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by the trainers sharing their work but, in my view, more so by the work in progress off ered by a trainee who was nearing conclusion, by his at endance and the sharing of his journey. He had successfully completed his clinical training and was fi nalising his research activity.

• Active experimentation was partly at ended to by one of the homework tasks and concrete experience – for this module, this would be of actually doing the research task, though perhaps more of a sense on what is systemic needed to be promoted. T ere were comments and questions

about how research enquiry and student’s experiences may parallel experiences of people experiencing a family therapy intervention. My own sense is, unless parallel processes are routinely highlighted throughout through punctuations in the training material being off ered, the learning to be gained by such a lens could be lost to the trainee’s need to learn, and to demonstrate that learning. I believe such punctuations to be essential, not least to further refl exivity, refl ections on use-of- self and therefore on the experience(s) of others. I knew use-of-self would be specifi cally addressed because the next module in the timetable would specifi cally address this aspect. On the fi rst day in particular, there were

several invited challenges to the helpfulness of the reading material, feedback about which was also sought by the trainers via evaluation questionnaires. In fact, the module was punctuated throughout by evaluation enquiries: isomorphic to what was being taught, i.e. the value of feedback, of refl ecting on data sought. From a trainer’s perspective, I felt more could have been made of adult learning styles – both in accepting the challenge from those for whom the reading was experienced as less helpful and also in using feedback about its value from those for whom particular papers had been especially helpful. T is was done on day three. T en, to consider what it was about a paper that deemed it more helpful than not. T en, an overview could have been off ered to us all. As a trainee/student, I was struck by

how tiring the training encounter can be and wondered if the didactic nature of the module exacerbated this. My fellow participants said that the

research & refl exivity module was diff erent Context February 2012

Brief refl ection on accuracy Fish

always accurately know where to move and when, and likewise birds have an accurate built-in time sense and orientation.

Humanity, however, lacking such instincts resorts to scientifi c research. Its nature is illustrated by the following occurrence.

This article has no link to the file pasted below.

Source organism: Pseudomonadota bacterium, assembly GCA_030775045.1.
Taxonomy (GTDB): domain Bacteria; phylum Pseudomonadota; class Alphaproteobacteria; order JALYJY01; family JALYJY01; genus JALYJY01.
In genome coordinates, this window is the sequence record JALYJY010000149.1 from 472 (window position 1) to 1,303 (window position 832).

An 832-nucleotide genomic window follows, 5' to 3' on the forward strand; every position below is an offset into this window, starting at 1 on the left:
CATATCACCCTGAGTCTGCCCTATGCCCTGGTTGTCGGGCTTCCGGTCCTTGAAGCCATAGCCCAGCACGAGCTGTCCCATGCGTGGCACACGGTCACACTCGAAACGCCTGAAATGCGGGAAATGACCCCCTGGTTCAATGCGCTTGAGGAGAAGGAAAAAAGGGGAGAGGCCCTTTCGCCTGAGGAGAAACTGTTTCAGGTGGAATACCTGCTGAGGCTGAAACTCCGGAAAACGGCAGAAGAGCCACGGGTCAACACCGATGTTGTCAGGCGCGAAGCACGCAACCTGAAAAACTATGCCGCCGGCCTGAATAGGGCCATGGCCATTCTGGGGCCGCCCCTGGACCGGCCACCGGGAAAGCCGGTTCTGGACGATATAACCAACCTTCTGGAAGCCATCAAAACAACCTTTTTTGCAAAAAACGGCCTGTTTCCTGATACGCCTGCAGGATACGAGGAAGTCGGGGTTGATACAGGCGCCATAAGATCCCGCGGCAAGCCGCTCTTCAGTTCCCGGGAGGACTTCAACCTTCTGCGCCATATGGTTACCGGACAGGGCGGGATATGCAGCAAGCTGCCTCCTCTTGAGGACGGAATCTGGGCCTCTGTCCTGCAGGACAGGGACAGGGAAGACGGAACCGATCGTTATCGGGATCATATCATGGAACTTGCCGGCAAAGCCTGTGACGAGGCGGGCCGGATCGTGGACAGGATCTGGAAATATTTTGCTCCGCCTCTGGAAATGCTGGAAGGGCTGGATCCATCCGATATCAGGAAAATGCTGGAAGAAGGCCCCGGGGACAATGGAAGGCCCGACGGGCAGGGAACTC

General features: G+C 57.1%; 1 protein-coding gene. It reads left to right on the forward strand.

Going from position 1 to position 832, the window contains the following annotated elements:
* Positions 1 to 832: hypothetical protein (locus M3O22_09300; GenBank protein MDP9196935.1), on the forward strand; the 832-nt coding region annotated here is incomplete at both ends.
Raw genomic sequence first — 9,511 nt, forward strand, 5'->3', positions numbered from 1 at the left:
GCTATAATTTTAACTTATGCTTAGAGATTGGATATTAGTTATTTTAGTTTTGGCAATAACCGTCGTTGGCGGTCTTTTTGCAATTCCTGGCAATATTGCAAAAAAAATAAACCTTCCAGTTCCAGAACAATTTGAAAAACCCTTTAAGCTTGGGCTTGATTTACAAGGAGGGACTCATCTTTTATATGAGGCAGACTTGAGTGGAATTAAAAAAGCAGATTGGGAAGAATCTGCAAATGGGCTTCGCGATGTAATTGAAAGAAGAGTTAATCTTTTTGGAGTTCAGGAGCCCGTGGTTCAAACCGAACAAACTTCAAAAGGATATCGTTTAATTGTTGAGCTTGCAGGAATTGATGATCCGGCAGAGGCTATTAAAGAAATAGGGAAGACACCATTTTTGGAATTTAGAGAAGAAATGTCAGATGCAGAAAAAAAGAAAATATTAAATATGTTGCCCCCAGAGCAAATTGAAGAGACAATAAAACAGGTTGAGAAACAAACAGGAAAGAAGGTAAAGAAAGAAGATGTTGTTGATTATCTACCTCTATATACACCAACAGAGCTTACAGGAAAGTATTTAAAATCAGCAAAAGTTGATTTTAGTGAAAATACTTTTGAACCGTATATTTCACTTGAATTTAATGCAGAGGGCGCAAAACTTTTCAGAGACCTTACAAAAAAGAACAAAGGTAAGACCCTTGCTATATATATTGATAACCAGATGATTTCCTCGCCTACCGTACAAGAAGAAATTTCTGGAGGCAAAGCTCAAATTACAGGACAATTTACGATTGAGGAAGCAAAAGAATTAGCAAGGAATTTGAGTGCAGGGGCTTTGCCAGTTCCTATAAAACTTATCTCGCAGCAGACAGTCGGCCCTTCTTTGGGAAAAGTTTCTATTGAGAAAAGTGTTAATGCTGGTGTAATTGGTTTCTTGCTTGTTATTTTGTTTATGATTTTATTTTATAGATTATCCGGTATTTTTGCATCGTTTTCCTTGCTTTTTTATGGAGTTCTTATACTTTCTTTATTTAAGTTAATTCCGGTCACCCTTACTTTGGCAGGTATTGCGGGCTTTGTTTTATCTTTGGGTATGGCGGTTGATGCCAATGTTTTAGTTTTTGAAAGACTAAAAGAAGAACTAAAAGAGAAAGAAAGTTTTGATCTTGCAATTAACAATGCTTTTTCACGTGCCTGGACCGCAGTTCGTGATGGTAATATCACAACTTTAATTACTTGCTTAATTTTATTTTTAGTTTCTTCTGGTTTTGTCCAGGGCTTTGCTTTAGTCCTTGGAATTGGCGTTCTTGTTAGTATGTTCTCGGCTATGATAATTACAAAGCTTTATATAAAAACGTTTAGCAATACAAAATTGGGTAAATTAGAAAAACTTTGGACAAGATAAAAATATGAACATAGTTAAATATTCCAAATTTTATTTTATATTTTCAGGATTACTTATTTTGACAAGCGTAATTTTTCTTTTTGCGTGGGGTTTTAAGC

A certain soldier had to fi re a cannon at six o’clock sharp every evening. Being a soldier he did so. When his accuracy was investigated he explained:

I go by the absolutely accurate chronometer in the window of the clockmaker down in the city. Every day at seventeen forty-fi ve I set my watch by it and climb the hill where my cannon stands ready. At seventeen fi fty-nine precisely I step up to the cannon and at eighteen hours sharp I fi re.

And it was clear that this method of fi ring was absolutely accurate. All that was left was to check that chronometer. So the clockmaker down in the city was questioned about his instrument’s accuracy.

Oh, said the clockmaker, this is one of the most accurate instruments ever. Just imagine, for many years now a cannon has been fi red at six o’clock sharp. And every day I look at this chronometer and always it shows exactly six.

Chronometers tick and cannon boom. By Miroslav Holub (1923-1998)

Holub, M. (2006) Poems Before & After: Collected English Translations trans. Ewald Osers, Ian & Jarmila Milner et al. Northumberland: Bloodaxe Books.

from others. It seemed the absence of seeing direct clinical applicability and clinically based role-plays, etc., was foremost in refl ections on why ‘r and r’ was so tiring – I’m struck that ‘r and r’ can also refer to ‘rest and recuperation’, so the irony seems especially mischievous! I was also struck with what the tea breaks and lunch period provided for, other than refreshments, with talk about how people’s placements were going, celebrations of one another’s recent life events and enquiries about each other’s home lives, all contributing to a sense of the ‘life of the group’ involving so much more than merely being a learning group. Day three provided for my refl ections on

gendered pairs as training pairs, on what impact where the trainers sit may or may not have. I’m informed by what my co- trainer on the foundation year, Bill Ness, and I refer to as a ‘gendered pair’; we have,

over the years, speculated about what a male/female partnership off ers, compared with same sex co-training pairs (the sexual orientation not necessarily disclosed in either context). A question regarding directive or laissez-faire style(s) was also an issue I noticed myself noticing – and the value of both in relation to what needed to happen was underlined. One purely practical note I was struck by:

if teaching on split-days modular training, there is a need for the trainers clearly to communicate what is required next time rather than this be leſt to participants knowing and prompted to refer to the handbook or the orientation guidance, etc. T e group dynamic, oſt en partly hidden from the trainers, when people return having done diff erent degrees of preparation, was a real eye opener to me. I still, despite years of experience, assume that everyone will know what is required,


“Walk a mile….. and/or sit awhile”, with both/and in mind

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